We all know the French proverb; the more things change the more they stay the same. It has a place in the current controversy over the sudden collapse of Bitcoin’s leading dealer, Mt. Gox. Bitcoin is a virtual or cryptocurrency. It is an asset that a customer holds in a form where only the asset holder and the person with whom he transacts are aware.
Bitcoins are created through a process termed “mining” by which an investor typically puts up cash in exchange for debits logged on an electronic ledger. Mt. Gox was the largest of the exchanges offering to buy or sell bitcoins at prices determined by supply and demand. The system was created in 2009. It soon attracted legitimate businesses because the transaction fees were substantially less than credit cards. It also attracted customers interested in selling merchandise and services that they did not want traced. Like most other currency, there are actual coins minted but the system is predicated upon electronic transfer rather than some form of specie. While Bitcoins have been issued for several years now, the press began to report extensively on this new “investment” when prices rose precipitously from $100 in mid-October, 2013 to $1,100 by years’ end. Since that time they have declined by half to about $575.
Ironically, the explosion in Bitcoin prices coincided with the announcement by the Swiss government that it would become a party to the Multilateral Convention on Mutual Administrative Assistance in Tax Matters. While the title of that protocol leaves something to be desired, the net effect was lauded as “the end of banking secrecy” in a country long considered the home of the private untraceable bank account. While this arrangement has not yet been formally ratified by the Federal Assembly (the Swiss Parliament) it is expected to pass as the result of pressure that began with the money laundering traced to the September 11, 2001 attacks and subsequent mass migrations of deposits during the 2008 financial crisis. Swiss banking giant UBS began to do this in April, 2009. In July, 2013, the Swiss Courts further opened the door to these kinds of disclosures to US tax authorities.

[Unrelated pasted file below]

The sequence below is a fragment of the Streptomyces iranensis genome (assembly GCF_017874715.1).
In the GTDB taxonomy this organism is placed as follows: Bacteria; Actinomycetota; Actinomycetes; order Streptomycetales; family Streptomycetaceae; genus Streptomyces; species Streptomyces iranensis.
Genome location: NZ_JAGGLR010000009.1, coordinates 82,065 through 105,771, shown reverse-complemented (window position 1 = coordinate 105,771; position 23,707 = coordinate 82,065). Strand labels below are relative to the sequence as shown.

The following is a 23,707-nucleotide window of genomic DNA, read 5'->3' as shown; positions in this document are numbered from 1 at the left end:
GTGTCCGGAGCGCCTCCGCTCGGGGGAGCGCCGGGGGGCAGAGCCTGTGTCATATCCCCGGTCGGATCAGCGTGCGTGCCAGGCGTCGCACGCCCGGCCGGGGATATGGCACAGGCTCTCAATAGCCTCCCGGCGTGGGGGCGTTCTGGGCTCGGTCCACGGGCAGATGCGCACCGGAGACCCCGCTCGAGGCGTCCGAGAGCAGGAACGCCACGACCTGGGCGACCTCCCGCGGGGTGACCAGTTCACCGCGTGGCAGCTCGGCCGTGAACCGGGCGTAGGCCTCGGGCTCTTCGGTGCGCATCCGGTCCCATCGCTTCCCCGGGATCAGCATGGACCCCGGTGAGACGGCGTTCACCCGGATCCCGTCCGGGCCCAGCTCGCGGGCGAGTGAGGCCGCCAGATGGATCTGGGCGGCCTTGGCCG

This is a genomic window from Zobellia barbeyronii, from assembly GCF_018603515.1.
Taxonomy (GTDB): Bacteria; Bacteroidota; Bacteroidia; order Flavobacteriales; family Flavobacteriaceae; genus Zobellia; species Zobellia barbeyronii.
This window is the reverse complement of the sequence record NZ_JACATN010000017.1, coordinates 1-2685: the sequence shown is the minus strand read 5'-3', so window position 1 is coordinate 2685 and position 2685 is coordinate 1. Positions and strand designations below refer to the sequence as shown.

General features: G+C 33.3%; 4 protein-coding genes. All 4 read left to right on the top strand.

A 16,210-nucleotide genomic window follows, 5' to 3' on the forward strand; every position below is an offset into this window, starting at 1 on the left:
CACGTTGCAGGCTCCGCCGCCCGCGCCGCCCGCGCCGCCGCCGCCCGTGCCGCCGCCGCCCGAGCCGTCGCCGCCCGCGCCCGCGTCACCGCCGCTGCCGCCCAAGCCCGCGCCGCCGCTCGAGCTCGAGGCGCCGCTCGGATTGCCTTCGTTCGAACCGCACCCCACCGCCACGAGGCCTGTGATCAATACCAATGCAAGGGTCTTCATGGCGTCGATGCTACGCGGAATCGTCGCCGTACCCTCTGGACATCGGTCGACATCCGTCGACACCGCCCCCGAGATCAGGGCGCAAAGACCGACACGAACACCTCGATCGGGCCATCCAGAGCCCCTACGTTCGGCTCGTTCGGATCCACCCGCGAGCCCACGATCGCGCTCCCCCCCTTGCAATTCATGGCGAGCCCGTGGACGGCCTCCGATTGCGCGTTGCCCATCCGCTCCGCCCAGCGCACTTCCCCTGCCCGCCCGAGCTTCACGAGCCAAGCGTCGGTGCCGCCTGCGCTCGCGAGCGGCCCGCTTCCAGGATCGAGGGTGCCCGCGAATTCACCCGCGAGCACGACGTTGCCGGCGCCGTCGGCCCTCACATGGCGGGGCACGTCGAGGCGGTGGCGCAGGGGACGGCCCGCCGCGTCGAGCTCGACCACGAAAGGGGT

Today 58 nations are members of the “Convention.” The purpose of the compact is to permit taxing authorities of the member states to trace the assets of its own nationals beyond the borders of the lands where they reside. While the list of adherents includes most major countries, the more noted tax havens in the Caribbean have not jumped on the bandwagon.
Why is this topic part of a discussion about divorce? For decades our profession has dealt with the suggestion that one spouse is holding assets “offshore.” Inevitably this allegation was met with the lawyer’s inquiry: “Any idea what shore?” The more famous sites included the following island nations: Bahamas; Cook, Caymans, Leeward, St. Vincent & Grenadines. In addition, Dominica, Liechtenstein, Lebanon, Panama and the Philippines were found on a list compiled by the Financial Action Task Force. Israel, Lebanon, Russia and the Philippines have also been named as potential hideouts.
Bitcoins offer a new haven and one that an investor need not visit to open an account. In addition Bitcoins are but one form of cryptocurrency. Wikipedia currently lists nine other forms of this new financial instrument and suggests that there are more than fifty others. See Cryptocurrency; Digital Currency.
The danger is that a spouse wishing to hide assets now has an untraceable means to accomplish his or her purpose. If there is good news, it is that these forms of assets are highly volatile and some economists have suggested that these kinds of systems are not sustainable. Typically, once fiat or government regulated currency enters these markets it is not exchangeable for any other form of hard currency. It may be exchanged or other virtual currency but unless these other systems survive, there is risk that the entire investment could be lost. If it is hacked or otherwise stolen there is essentially no recourse. But people determined to keep money away from the claims of a spouse may be willing to absorb that risk.
Bitcoins received another blow this week as the IRS announced how it would deal with them. The Service announced that bitcoins were not currency but property and were therefore treated as capital assets for which gain and loss needed to be reported. Thus, if you acquired a bitcoin at $700 and used it in 2013 to acquire a piece of jewelry worth $1200 (because the bitcoin had appreciated), your jewelry purchase was not merely an asset acquisition but a capital gain as well since your $700 investment allowed you to purchase a $1200 asset. The guidelines also indicate that exchanges that make a market in bitcoins will have a duty to report transactions to the IRS. How much compliance the exchanges will provide with that regulation remains to be seen.